I hate being the bearer of bad news, but I hate liars even more. So, I'll just come out and say it: there's not a single street in all of Timbuktu that is paved in gold. It's true. I searched. Instead there are streets made of limestone, dirt, sand (my favorite) and then, at times, trash.
But really, who needs gold paved roads when you'd probably be imprisoned for trying to steal pieces of it anyway?
Bremen and I arrived with a haze of euphoria, incredulous that we were actually in a legendary place.
Being the only two who were not a part of the German's elite group, we appeared oddly out of place once we exited the plane. We may have stood out due to the backpacks we wore... otherwise it was our wide eyes and giddy expressions. But it took less than a second for Chicago, a guide who adopted that name since his is too hard for tourists to pronounce, to spot us. He won us over and whisked us into a taxi, depositing us in front of the nicest hotel in all the land.
Once we were done gawking at the beauty of the hotel, having already left our things in our room, we set off to explore the city. We hadn't been out more than five minutes when we were accompanied by a local French speaking boy who started explaining the history of the library we were in front of.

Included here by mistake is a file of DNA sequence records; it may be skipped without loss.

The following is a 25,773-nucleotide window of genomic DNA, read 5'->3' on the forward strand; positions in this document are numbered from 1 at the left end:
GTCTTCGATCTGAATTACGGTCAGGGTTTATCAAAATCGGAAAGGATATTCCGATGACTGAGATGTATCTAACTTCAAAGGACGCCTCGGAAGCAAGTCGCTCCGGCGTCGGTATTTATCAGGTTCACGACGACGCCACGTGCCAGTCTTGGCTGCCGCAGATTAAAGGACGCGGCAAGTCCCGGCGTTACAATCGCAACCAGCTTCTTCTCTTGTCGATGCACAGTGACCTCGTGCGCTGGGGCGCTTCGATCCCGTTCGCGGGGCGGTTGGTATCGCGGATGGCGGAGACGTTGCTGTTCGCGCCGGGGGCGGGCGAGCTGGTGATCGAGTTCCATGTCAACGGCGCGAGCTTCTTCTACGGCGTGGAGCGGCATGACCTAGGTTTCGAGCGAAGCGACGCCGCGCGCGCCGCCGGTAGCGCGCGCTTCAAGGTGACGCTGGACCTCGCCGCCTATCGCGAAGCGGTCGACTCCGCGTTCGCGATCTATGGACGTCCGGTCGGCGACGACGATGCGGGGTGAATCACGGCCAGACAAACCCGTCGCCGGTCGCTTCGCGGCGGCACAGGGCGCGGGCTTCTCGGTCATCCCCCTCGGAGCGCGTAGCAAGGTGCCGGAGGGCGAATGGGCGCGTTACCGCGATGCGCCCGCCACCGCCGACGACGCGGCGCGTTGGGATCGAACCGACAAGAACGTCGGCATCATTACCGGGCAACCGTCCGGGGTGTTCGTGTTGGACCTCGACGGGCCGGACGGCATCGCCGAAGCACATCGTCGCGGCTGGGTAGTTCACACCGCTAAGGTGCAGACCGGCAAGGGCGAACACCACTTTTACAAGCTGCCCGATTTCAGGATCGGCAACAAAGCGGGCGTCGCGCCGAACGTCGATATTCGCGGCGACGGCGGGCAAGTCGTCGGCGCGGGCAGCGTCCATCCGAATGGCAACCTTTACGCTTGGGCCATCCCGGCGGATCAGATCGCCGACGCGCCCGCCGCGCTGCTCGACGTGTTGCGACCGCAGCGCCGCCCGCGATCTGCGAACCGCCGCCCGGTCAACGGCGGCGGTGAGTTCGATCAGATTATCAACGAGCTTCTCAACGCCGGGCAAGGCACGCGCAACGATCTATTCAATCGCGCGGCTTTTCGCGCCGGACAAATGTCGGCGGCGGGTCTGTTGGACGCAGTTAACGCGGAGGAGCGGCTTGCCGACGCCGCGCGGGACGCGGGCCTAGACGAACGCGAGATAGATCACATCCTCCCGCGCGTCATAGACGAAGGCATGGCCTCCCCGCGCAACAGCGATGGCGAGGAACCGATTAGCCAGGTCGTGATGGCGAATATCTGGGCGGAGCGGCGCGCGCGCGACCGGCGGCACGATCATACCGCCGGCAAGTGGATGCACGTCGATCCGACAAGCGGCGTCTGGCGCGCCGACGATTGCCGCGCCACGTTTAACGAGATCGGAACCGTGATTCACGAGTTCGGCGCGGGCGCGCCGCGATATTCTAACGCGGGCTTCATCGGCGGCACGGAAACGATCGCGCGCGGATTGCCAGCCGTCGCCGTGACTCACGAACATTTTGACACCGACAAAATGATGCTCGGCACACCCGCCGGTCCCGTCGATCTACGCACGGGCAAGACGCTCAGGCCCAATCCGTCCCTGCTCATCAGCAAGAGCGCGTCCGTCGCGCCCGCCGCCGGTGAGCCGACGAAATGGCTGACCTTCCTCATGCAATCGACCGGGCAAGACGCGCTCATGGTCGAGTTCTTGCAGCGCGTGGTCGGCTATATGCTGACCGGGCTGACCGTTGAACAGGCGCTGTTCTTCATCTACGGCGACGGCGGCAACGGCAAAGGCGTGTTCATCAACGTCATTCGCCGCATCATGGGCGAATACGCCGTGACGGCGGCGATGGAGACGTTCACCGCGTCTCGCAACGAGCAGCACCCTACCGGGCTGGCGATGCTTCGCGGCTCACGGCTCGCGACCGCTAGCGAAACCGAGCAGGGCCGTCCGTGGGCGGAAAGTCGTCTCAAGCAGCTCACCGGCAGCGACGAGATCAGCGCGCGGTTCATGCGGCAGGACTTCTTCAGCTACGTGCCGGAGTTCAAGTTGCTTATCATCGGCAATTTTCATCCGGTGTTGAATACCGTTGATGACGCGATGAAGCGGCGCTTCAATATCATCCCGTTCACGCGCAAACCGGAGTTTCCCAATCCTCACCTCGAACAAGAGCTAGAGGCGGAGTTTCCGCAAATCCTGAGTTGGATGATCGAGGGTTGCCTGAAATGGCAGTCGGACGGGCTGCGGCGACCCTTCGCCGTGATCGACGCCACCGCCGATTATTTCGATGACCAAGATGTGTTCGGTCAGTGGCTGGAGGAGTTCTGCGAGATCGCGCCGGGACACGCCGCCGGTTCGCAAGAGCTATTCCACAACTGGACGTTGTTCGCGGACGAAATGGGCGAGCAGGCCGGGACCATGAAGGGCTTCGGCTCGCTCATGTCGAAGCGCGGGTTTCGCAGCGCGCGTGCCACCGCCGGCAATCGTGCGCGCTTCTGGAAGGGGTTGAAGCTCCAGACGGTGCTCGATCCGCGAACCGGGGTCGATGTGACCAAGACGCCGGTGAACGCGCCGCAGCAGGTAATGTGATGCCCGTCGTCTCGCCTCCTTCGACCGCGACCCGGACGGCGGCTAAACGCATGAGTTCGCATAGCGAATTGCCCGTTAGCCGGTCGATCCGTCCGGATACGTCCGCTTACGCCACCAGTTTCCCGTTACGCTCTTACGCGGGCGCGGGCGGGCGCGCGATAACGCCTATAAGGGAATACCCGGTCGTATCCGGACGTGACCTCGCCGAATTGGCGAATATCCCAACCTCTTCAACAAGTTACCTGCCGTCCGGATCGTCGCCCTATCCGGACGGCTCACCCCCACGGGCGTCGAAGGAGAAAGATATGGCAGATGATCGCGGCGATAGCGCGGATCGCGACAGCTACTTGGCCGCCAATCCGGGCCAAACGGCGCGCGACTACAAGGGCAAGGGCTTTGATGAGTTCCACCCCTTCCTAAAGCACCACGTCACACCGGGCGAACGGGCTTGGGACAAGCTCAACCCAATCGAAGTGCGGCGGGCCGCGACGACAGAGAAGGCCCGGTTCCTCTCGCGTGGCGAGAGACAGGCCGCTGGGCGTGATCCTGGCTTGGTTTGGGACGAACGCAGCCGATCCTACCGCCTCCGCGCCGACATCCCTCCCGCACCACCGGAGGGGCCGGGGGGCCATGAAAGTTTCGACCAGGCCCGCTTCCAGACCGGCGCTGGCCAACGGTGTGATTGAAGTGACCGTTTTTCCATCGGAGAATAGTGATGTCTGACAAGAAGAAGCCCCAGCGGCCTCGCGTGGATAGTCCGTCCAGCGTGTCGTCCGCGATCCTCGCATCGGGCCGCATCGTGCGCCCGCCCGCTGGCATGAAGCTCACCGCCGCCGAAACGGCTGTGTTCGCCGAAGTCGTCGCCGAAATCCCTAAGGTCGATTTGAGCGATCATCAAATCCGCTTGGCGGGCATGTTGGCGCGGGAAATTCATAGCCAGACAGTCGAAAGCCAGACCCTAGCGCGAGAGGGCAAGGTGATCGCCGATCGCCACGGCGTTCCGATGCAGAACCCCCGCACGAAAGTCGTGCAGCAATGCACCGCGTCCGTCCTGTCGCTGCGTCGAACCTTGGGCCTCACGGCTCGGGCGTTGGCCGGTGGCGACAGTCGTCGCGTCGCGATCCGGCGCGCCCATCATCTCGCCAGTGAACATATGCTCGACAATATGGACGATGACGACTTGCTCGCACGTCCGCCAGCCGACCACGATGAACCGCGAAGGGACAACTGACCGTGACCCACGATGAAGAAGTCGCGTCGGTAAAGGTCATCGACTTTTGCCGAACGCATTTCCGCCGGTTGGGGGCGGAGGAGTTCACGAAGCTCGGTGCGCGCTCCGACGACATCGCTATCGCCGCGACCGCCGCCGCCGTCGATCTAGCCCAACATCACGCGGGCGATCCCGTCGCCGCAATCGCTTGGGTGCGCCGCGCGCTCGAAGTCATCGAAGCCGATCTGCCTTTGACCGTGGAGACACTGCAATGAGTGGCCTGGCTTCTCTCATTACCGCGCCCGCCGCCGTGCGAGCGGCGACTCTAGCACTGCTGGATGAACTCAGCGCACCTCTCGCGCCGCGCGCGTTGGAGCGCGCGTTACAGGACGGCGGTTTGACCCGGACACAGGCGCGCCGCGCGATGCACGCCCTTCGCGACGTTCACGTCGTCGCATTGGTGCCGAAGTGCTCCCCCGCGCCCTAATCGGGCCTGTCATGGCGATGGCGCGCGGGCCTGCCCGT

Unbeknown to Bremen and I, they all decided to be our guides. Besides, they informed us, since it was Muhammad's birthday and there was no school, they had nothing better to do and found no greater enjoyment than show two strangers their hometown (along with practicing their English). We both thought we saw dollar signs in their eyes, but they held true to their words.
Initially I was a bit wary of their enthusiasm, and wondered if the winding streets they were guiding us through would actually take us to the destination they said it would. But after a few minutes it came clear that they were the best companions we could have ever asked to tag along uninvited.
French speaking Mohamed, English speaking Mohamed, and little brother Mohamed